Spiritual traditions, despite their wings of the horrible, all have a heart, no matter how it might be eclipsed, in the love and compassion that is the wellspring of all insight and communion. Every sacred book has its wisdom in this deep truth, no matter how its other pages may incite cruelty. It is the choice of each community and of each person to decide whether to take the paragraphs of the ancient libraries as an excuse for their dark side to oppress and to kill, or to read them as stories that illustrate the truth of the dangers of the human soul, in order to propel consciousness into a different space – the space of empathy, and discernment. Perhaps there’s more than one reason that you never hear the story from the point of view of the Canaanite.

Science and medicine have had moments of confrontation with religious communities – even when they have been members themselves. I think of Galileo, Mendel and Darwin – all of whom proposed understandings that seemed to undermine established teachings and were seen as a threat. On the other hand, the churches have had times of amazing institutional support – founding universities, building and supporting hospitals. The religious world is not monolithic of course, but eventually it seems that scientific discoveries are incorporated into religious understandings in some way – and the hanging sense that religious views don’t change is an illusion. The very existence of all the subgroups and diverse views among just the American protestant wing of the christian religion exemplify that, but even the more ancient religions include a spectrum of views, ranging across flavors militant, orthodox, literal, evangelist, conservative, scholarly, social-activist, meditative, welcoming. To me, the religious brand is less important than this kind of sub-grouping. From what I can tell, the fanatical haters are much the same across all religions, as are the compassionate lovers.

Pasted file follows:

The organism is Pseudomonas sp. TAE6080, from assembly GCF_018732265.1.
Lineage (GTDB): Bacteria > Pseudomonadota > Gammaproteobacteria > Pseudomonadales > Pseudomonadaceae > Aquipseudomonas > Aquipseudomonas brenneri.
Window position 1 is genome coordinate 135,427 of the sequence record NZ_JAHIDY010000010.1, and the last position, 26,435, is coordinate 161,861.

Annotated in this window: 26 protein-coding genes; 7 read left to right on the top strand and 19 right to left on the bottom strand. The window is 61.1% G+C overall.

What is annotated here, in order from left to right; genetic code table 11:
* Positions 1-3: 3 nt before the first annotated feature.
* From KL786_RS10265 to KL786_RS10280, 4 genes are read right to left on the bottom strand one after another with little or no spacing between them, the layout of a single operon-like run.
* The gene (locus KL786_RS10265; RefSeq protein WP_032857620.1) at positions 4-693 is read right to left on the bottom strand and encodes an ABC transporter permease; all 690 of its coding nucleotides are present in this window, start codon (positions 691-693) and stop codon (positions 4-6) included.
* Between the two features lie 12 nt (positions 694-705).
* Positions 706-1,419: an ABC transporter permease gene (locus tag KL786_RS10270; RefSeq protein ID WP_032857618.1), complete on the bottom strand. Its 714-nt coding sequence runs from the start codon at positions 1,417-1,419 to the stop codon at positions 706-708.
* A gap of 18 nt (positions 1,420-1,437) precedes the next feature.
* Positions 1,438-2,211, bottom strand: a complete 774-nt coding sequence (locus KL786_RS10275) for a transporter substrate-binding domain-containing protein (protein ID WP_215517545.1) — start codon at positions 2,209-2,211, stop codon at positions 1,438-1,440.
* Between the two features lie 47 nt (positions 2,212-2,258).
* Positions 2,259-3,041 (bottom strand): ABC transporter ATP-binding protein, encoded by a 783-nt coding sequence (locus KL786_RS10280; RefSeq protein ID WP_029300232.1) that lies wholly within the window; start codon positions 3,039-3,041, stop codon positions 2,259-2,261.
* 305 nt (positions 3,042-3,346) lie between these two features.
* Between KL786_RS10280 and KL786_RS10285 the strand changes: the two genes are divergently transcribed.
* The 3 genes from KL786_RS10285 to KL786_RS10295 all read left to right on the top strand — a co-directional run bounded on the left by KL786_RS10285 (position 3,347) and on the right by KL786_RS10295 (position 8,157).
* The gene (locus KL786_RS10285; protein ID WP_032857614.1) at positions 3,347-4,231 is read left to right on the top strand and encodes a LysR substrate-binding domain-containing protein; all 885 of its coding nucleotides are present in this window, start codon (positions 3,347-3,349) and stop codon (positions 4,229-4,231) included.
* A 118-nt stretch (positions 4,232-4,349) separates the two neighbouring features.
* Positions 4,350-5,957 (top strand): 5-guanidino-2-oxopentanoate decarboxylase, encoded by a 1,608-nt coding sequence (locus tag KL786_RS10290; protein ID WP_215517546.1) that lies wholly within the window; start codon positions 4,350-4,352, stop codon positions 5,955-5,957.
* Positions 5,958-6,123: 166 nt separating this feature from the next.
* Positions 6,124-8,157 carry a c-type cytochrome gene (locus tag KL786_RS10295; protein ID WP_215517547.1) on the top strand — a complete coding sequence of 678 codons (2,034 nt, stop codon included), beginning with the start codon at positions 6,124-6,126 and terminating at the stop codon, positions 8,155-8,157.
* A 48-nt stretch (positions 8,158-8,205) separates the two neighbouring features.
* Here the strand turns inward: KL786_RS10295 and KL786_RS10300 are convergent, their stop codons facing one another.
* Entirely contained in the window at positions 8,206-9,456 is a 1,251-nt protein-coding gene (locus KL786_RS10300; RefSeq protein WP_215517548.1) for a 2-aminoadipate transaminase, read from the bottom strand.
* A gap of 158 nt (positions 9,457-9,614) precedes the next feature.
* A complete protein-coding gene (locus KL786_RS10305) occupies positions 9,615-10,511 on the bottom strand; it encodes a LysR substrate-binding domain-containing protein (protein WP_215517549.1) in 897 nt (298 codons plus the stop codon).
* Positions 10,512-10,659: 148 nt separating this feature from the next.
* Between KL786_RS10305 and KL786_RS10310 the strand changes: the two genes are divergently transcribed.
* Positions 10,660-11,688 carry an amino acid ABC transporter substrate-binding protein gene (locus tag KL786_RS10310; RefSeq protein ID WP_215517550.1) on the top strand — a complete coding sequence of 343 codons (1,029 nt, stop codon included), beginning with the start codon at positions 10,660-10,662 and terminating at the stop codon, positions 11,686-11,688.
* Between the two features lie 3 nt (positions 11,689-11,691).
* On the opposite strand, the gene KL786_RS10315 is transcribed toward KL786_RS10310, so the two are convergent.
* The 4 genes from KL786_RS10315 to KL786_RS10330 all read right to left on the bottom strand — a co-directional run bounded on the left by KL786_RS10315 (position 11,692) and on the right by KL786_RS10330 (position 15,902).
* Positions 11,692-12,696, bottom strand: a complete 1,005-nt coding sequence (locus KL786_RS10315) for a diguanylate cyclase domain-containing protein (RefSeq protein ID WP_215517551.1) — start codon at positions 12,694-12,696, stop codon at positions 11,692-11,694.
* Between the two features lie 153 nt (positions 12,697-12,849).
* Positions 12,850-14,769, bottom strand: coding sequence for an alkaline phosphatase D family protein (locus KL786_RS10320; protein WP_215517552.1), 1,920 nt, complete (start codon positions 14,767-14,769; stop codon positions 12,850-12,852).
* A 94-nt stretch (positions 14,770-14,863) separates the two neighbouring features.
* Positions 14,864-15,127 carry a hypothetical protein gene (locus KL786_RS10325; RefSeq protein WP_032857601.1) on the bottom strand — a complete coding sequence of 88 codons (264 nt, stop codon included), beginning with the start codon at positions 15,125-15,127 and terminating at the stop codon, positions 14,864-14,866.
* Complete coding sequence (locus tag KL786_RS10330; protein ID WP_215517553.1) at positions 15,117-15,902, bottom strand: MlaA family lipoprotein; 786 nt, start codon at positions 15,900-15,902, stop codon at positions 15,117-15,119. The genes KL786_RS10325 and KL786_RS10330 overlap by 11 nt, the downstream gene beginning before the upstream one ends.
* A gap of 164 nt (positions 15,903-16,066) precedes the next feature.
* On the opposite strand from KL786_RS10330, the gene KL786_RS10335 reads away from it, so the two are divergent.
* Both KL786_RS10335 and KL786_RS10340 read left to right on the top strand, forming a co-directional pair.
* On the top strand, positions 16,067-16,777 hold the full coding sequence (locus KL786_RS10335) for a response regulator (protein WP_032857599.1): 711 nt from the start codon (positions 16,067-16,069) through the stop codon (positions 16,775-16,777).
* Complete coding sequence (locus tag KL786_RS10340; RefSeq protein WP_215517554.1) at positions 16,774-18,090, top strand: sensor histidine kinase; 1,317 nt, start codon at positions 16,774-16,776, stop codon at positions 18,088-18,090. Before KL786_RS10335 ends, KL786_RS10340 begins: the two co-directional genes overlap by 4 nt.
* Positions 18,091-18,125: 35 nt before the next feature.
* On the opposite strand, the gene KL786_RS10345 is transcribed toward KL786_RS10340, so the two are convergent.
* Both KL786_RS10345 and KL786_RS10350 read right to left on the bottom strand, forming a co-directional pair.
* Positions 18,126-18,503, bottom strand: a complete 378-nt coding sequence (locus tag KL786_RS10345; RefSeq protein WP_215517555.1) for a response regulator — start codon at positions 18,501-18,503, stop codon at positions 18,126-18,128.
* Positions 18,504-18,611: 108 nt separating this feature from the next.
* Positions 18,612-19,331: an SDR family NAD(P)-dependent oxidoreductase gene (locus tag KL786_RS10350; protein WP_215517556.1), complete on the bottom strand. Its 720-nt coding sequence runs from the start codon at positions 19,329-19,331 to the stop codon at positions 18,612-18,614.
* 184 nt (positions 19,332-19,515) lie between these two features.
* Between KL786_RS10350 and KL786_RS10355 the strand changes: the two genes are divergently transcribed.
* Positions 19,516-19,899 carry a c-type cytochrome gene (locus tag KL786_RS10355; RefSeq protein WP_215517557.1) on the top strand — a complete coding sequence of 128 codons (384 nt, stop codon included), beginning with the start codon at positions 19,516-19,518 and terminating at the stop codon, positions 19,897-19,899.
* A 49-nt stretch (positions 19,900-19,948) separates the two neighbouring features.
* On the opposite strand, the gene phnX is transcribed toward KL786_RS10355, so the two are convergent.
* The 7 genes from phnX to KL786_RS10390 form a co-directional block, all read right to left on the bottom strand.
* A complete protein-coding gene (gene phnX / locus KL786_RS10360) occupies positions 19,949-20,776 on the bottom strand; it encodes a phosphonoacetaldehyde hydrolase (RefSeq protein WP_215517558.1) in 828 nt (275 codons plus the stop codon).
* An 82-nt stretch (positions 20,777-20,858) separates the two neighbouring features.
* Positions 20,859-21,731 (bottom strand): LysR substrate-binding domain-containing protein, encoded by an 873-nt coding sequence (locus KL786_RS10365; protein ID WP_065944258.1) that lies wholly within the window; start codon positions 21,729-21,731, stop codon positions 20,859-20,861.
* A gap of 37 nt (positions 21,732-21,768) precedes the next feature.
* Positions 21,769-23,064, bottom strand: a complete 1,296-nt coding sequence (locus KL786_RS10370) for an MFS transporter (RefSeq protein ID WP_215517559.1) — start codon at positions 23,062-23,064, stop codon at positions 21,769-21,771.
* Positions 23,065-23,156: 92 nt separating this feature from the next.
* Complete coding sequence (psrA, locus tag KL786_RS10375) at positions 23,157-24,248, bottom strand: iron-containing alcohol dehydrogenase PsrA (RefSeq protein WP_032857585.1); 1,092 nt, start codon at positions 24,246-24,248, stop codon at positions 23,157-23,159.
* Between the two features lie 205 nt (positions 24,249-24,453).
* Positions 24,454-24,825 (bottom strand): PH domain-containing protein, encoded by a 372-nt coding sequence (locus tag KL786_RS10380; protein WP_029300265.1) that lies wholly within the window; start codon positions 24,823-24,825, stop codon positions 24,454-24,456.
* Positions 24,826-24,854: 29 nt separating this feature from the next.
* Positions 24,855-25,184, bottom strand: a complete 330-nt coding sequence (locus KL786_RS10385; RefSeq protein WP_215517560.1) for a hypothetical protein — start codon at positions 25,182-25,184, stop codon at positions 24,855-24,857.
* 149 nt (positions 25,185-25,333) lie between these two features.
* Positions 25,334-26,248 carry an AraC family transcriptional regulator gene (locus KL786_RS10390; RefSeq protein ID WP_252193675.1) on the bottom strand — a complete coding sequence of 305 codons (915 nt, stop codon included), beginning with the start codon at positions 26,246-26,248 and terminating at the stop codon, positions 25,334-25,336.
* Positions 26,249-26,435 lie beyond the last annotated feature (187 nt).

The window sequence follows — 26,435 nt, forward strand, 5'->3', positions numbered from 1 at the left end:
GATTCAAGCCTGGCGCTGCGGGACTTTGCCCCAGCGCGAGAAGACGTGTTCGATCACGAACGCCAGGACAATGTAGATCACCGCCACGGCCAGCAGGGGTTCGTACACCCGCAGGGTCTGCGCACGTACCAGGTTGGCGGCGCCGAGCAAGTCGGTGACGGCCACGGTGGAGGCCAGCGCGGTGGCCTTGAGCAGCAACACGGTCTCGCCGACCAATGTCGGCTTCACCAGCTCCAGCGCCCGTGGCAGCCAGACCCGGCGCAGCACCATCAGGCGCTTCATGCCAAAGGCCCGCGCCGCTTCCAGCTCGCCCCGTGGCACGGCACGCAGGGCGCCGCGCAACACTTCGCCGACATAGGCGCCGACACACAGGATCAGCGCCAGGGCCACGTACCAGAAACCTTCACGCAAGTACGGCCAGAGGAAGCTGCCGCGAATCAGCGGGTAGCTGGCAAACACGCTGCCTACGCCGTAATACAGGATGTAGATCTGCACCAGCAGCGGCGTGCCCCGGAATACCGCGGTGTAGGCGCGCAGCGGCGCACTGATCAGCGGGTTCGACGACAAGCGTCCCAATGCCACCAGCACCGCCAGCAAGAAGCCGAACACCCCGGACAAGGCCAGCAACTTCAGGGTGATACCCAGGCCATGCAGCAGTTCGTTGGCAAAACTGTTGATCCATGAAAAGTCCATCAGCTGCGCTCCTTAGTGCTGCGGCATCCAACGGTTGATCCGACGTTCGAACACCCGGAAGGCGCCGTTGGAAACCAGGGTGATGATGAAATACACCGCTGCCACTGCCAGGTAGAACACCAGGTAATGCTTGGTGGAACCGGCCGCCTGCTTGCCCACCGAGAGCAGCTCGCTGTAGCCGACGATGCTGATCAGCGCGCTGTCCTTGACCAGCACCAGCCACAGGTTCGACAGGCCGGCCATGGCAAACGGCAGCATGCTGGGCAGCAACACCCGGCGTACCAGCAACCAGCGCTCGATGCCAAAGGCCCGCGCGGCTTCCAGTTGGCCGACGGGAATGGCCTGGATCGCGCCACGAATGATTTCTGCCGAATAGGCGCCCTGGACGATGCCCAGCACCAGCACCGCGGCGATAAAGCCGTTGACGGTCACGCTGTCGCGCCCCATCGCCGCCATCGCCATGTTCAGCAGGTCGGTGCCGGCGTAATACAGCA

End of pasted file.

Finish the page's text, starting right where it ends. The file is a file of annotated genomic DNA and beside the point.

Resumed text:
If God’s will is understood as something that is so fragile as to be easily undermined by human knowledge, things get dark. “The best lack all conviction, while the worst / Are full of passionate intensity” as the poet W.B. Yeats succinctly put it. Those who believe they are representing God’s will seek to impose it as though it required their assistance. In this view, there is suspicion towards the cosmos, and paranoia about non-members.

If God’s will is understood more as “how it’s going to be” regardless of human decision, free will and action, then that is not threatened by much of anything, much less by better understanding our universe and our own niche within it. In this view, there is trust in the cosmos, and acceptance of both our sufferings and our various beings – whether in the form of women, of doctors – whether in extending the life of the aged, or by treating addiction or depression or a heart condition, or using birth control to better plan for thriving families. How do we know God’s will isn’t for humans to learn to make better decisions? Jesus was a healer. There is no reason in this perspective not to try, and no reason to throw away the gifts that we have been given.